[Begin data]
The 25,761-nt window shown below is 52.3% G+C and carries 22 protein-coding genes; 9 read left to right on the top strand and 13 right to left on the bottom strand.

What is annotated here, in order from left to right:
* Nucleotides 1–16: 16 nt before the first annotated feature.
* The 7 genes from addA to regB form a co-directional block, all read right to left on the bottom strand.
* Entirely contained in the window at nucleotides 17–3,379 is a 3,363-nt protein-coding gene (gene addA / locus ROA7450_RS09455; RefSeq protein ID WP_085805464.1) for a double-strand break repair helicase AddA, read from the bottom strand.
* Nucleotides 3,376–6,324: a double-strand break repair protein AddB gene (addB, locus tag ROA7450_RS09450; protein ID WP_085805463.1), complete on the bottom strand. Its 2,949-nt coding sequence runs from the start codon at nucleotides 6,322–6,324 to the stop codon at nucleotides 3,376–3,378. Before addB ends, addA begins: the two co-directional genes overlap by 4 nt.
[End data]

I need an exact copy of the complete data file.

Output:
The 25,761-nt window shown below is 52.3% G+C and carries 22 protein-coding genes; 9 read left to right on the top strand and 13 right to left on the bottom strand.

What is annotated here, in order from left to right:
* Nucleotides 1–16: 16 nt before the first annotated feature.
* The 7 genes from addA to regB form a co-directional block, all read right to left on the bottom strand.
* Entirely contained in the window at nucleotides 17–3,379 is a 3,363-nt protein-coding gene (gene addA / locus ROA7450_RS09455; RefSeq protein ID WP_085805464.1) for a double-strand break repair helicase AddA, read from the bottom strand.
* Nucleotides 3,376–6,324: a double-strand break repair protein AddB gene (addB, locus tag ROA7450_RS09450; protein ID WP_085805463.1), complete on the bottom strand. Its 2,949-nt coding sequence runs from the start codon at nucleotides 6,322–6,324 to the stop codon at nucleotides 3,376–3,378. Before addB ends, addA begins: the two co-directional genes overlap by 4 nt.